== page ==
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Bodies and everyday practices in designed urban environments

By Monica Degen, Gillian Rose and Begum Basdas


In recent years, the centres of many towns and cities have been reshaped by urban design projects, but little attention has been paid to how these transformations are experienced everyday by users of the city. In other words: how do the users of urban centers, such as shoppers, cleaners, or workers, perceive these changes, as embodied subjects in specific material environments? This paper analyses how bodies in two intensely designed urban spaces – the shopping centre of Milton Keynes, a 1960s new town, and Bedford's recently redeveloped historic town centre – are affected by elements of the built environment. 'Affected' is a term borrowed from Latour (2004), and the paper works with, and elaborates, some of his and others' work on how bodies are effectuated by other entities. Such Latourian work pays a great deal of attention to how bodies are affected by both human and non-human entities of many kinds, and we examine how certain aspects of the built environment in these two towns affects bodies in specific ways. However, we also emphasise the variability in this process, in particular that bodies seem unaware – or ambivalently aware – of many entities' affordances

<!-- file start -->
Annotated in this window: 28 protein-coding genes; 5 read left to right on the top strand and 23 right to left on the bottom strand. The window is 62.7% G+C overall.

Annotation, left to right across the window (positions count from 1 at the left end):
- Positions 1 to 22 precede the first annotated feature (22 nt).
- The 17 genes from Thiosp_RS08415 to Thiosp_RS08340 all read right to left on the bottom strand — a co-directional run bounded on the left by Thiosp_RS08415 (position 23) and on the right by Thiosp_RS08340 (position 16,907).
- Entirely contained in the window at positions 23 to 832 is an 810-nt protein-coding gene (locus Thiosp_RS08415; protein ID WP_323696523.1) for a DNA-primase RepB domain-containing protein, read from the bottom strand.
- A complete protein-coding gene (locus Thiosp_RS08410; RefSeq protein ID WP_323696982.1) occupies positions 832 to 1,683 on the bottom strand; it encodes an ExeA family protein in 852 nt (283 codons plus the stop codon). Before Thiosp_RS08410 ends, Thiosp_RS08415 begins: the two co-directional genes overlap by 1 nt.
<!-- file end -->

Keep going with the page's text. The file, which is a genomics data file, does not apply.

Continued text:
Year: 2010
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Provided by: Open Research Online
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